Workers walk by an electronic stock board of a securities firm in Tokyo, Monday, Feb. 18, 2013. Japan's benchmark stock index jumped Monday after Group of 20 finance officials avoided directly criticizing Prime Minister Shinzo Abe's new government for trying to force down the yen. Other Asian stock markets were mixed. (AP Photo/Koji Sasahara)
BANGKOK (AP) — Japan's benchmark stock index jumped Monday after Group of 20 finance officials refrained from directly criticizing Prime Minister Shinzo Abe's government for trying to force down the yen. Other stock markets were mixed.
Currency policy was center stage at the weekend meeting in Moscow of finance ministers and central bankers from the world's 20 biggest advanced and emerging economies. Japan's currency was of particular interest because Abe has repeatedly said that he wants a cheaper yen to help manufacturers compete. Japanese exporters have long been unhappy with the yen's rise due to its status as a safe haven.
The absence of criticism left Abe room to pursue his agenda, analysts said.
"The lack of specificity will mean that the G20 statement will allow further unobstructed" yen weakness in the months ahead, Mitul Kotecha of Credit Agricole CIB said in a market commentary.
Stock markets in Europe fell in early trading. Britain's FTSE 100 fell 0.2 percent to 6,314.92. Germany's DAX rose 0.1 percent at 7,601.67. France's CAC-40 lost 0.2 percent to 3,652.35. Stock markets in the U.S. are closed for the Presidents Day holiday on Monday.
The Nikkei 225 index in Tokyo surged 2.1 percent to close at 11,407.87. Australia's S&P/ASX 200 rose 0.6 percent to 5,063.40. South Korea's Kospi was marginally higher at 1,981.91.
Mainland Chinese shares were mixed after a weeklong break for Lunar New Year. The Shanghai Composite Index fell 0.5 percent to 2,421.56. The smaller Shenzhen Composite Index rose nearly 0.1 percent to 970.09. Hong Kong's Hang Seng fell 0.3 percent to 23,381.94.
"Today there is some softening but not large selling pressure," said Linus Yip, strategist at First Shanghai Securities in Hong Kong. "The U.S. stock market will be closed, so maybe market sentiment may be a little more cautious."
Among individual stocks, BlueScope Steel soared 15.4 percent after the Australian steelmaker reported a $12 million loss for the first half of the fiscal year, an improvement from a $530 million loss a year earlier. The company said earnings were expected to continue improving.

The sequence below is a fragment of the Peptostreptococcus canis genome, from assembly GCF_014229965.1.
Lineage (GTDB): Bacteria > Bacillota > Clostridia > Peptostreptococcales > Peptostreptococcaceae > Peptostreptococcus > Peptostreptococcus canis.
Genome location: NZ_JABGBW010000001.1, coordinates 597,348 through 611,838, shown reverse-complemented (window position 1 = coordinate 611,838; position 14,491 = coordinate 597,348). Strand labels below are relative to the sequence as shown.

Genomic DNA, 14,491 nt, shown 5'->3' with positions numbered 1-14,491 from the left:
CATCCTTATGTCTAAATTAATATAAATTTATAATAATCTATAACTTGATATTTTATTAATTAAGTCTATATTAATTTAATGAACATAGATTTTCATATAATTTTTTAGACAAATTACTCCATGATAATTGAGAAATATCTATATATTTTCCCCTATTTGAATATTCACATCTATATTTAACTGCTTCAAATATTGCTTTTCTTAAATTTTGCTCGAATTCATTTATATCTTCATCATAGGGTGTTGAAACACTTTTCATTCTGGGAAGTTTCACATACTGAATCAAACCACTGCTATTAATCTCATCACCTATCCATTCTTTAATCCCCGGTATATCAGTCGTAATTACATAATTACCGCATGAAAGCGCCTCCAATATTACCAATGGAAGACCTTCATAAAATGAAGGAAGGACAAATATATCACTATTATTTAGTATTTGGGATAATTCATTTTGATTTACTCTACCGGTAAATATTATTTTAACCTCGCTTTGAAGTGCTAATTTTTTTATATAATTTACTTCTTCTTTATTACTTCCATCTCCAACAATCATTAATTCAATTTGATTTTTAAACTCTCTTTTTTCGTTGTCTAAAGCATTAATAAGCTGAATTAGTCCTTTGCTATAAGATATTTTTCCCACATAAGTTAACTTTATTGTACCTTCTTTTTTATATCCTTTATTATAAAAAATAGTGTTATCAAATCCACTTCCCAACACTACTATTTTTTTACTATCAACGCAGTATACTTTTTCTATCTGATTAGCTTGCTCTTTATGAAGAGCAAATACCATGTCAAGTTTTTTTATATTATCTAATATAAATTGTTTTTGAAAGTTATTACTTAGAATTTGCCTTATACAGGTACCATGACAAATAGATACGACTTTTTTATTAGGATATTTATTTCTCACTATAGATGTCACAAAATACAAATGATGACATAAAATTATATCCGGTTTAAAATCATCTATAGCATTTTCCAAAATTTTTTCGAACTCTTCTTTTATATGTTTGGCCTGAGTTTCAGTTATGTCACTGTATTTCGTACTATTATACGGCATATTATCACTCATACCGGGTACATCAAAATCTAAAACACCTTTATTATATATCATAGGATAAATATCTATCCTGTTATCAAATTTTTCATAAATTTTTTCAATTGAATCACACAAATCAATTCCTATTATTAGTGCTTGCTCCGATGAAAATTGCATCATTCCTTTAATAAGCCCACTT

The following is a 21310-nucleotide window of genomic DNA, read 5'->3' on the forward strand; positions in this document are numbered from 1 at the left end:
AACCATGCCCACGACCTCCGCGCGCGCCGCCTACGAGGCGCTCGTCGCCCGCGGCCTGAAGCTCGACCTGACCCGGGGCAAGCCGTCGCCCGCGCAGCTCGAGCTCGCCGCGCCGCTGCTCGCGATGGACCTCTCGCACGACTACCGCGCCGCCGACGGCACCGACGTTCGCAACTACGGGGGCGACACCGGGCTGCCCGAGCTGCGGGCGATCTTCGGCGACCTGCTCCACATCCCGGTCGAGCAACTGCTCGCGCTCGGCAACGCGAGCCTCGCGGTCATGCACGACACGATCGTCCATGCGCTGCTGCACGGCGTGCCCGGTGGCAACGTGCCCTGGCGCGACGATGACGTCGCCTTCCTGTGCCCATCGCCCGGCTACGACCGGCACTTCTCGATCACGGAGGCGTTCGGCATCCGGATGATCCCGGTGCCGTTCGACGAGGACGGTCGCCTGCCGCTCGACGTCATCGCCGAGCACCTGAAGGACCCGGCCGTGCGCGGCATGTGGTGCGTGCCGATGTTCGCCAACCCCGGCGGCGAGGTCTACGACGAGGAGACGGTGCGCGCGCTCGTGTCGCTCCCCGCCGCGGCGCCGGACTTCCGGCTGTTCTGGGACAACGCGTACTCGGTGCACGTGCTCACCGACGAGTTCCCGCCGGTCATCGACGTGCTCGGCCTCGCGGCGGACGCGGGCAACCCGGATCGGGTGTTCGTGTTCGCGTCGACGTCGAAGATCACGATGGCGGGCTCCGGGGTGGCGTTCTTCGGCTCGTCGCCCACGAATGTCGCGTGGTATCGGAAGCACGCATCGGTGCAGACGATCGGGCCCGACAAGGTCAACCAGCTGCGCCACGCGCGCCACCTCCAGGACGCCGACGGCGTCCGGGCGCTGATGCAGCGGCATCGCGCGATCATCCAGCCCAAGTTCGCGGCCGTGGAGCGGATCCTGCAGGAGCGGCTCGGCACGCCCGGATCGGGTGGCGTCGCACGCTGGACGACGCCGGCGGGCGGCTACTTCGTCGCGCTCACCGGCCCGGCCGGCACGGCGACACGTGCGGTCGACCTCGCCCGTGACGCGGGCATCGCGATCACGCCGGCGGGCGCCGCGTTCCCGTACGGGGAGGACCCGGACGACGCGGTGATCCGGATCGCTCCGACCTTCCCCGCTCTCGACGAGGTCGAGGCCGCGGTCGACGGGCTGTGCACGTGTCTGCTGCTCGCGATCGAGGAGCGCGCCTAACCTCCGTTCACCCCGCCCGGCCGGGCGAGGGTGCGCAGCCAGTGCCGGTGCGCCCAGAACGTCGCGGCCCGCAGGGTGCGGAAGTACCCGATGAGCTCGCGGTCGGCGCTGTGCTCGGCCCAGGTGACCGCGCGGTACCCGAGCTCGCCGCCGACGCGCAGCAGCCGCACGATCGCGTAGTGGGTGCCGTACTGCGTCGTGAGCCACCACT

Chinese banking shares wilted. Hong Kong-listed Agricultural Bank of China fell 1 percent, while Industrial & Commercial Bank of China fell 0.7 percent.
Last week, the yen fell to a near three-year low against the dollar and the euro. The yen has been steadily declining since December because of expectations that Japan's central bank would take action resulting in a weakening of the yen.
Since the start of the financial crisis, central banks around the world have been trying to stimulate their economies by keeping interest rates extremely low to encourage consumers and businesses to borrow and spend. One way central banks drive down rates is to use their power to print money to buy up large quantities of bonds.
Several developing economies have recently criticized the U.S. program of quantitative easing for pushing up the value of their currencies. By buying up bonds, the U.S. Federal Reserve has also increased the amount of money in circulation. This has had the side-effect of driving down the value of the U.S. dollar relative to others.
Benchmark oil for March delivery was down 24 cents to $95.62 per barrel in electronic trading on the New York Mercantile Exchange. The contract fell $1.45 to close at $95.86 a barrel on the Nymex on Friday.
In currencies, the euro fell to $1.3340 from $1.3355 late Friday in New York. The dollar rose to 94.03 yen from 93.40 yen.
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